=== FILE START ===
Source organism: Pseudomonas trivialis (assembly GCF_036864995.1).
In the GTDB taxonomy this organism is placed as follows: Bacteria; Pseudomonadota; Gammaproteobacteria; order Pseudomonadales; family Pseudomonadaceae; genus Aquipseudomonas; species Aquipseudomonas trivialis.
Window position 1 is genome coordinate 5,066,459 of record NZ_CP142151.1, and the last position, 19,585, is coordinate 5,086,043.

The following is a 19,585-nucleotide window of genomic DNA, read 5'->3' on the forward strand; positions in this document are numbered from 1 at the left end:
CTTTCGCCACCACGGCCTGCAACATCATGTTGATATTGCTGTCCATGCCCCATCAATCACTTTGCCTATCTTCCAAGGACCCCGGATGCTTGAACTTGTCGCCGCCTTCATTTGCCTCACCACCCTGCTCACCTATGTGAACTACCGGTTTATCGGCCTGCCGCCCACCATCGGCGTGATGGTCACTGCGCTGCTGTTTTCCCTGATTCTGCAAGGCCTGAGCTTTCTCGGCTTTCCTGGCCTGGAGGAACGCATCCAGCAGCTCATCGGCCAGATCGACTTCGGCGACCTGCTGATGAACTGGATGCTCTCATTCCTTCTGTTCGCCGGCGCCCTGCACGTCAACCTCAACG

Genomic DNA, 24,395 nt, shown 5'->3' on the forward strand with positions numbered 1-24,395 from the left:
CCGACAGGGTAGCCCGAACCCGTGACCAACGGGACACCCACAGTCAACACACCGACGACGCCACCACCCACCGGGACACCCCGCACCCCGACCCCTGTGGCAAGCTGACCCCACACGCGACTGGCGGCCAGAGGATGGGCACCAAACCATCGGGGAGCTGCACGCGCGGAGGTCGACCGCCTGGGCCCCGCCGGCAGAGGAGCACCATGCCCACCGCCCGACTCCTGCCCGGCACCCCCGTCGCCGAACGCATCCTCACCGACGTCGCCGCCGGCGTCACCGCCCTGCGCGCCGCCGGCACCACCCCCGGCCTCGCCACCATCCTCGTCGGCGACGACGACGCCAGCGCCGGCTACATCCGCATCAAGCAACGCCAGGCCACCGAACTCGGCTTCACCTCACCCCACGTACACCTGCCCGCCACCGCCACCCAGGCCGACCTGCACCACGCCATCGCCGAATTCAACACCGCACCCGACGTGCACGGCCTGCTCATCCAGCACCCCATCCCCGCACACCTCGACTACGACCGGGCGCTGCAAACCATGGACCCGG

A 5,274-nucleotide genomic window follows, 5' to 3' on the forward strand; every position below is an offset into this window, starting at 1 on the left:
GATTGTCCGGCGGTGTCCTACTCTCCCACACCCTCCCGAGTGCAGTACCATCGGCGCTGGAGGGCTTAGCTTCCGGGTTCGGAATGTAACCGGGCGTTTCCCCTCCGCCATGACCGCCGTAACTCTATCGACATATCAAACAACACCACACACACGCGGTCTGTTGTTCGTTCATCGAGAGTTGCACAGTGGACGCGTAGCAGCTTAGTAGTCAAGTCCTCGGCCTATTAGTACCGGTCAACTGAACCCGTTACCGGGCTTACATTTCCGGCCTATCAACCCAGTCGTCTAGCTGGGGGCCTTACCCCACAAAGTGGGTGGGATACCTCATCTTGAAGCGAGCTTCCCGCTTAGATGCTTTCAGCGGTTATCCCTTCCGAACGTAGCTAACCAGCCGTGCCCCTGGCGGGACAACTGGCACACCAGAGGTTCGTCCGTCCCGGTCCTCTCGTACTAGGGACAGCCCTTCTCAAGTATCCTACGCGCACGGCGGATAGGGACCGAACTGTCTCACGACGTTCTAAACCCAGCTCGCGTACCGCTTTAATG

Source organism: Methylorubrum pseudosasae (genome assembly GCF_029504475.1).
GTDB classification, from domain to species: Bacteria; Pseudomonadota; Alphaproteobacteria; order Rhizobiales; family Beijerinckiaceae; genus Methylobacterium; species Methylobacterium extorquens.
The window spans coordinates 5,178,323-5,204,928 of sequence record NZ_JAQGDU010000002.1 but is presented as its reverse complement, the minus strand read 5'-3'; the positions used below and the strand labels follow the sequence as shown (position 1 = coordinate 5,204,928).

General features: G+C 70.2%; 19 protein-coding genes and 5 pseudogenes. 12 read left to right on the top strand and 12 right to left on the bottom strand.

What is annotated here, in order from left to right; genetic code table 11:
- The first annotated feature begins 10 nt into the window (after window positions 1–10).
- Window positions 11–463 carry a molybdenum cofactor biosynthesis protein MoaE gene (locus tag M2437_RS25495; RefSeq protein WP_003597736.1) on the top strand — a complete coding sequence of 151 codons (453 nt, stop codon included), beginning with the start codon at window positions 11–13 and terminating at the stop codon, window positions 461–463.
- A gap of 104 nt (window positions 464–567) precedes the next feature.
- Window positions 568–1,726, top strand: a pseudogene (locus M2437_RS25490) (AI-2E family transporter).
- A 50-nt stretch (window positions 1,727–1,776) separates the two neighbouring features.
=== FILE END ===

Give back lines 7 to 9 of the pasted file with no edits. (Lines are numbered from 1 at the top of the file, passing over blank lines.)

CCGACAGGGTAGCCCGAACCCGTGACCAACGGGACACCCACAGTCAACACACCGACGACGCCACCACCCACCGGGACACCCCGCACCCCGACCCCTGTGGCAAGCTGACCCCACACGCGACTGGCGGCCAGAGGATGGGCACCAAACCATCGGGGAGCTGCACGCGCGGAGGTCGACCGCCTGGGCCCCGCCGGCAGAGGAGCACCATGCCCACCGCCCGACTCCTGCCCGGCACCCCCGTCGCCGAACGCATCCTCACCGACGTCGCCGCCGGCGTCACCGCCCTGCGCGCCGCCGGCACCACCCCCGGCCTCGCCACCATCCTCGTCGGCGACGACGACGCCAGCGCCGGCTACATCCGCATCAAGCAACGCCAGGCCACCGAACTCGGCTTCACCTCACCCCACGTACACCTGCCCGCCACCGCCACCCAGGCCGACCTGCACCACGCCATCGCCGAATTCAACACCGCACCCGACGTGCACGGCCTGCTCATCCAGCACCCCATCCCCGCACACCTCGACTACGACCGGGCGCTGCAAACCATGGACCCGG

A 5,274-nucleotide genomic window follows, 5' to 3' on the forward strand; every position below is an offset into this window, starting at 1 on the left:
GATTGTCCGGCGGTGTCCTACTCTCCCACACCCTCCCGAGTGCAGTACCATCGGCGCTGGAGGGCTTAGCTTCCGGGTTCGGAATGTAACCGGGCGTTTCCCCTCCGCCATGACCGCCGTAACTCTATCGACATATCAAACAACACCACACACACGCGGTCTGTTGTTCGTTCATCGAGAGTTGCACAGTGGACGCGTAGCAGCTTAGTAGTCAAGTCCTCGGCCTATTAGTACCGGTCAACTGAACCCGTTACCGGGCTTACATTTCCGGCCTATCAACCCAGTCGTCTAGCTGGGGGCCTTACCCCACAAAGTGGGTGGGATACCTCATCTTGAAGCGAGCTTCCCGCTTAGATGCTTTCAGCGGTTATCCCTTCCGAACGTAGCTAACCAGCCGTGCCCCTGGCGGGACAACTGGCACACCAGAGGTTCGTCCGTCCCGGTCCTCTCGTACTAGGGACAGCCCTTCTCAAGTATCCTACGCGCACGGCGGATAGGGACCGAACTGTCTCACGACGTTCTAAACCCAGCTCGCGTACCGCTTTAATG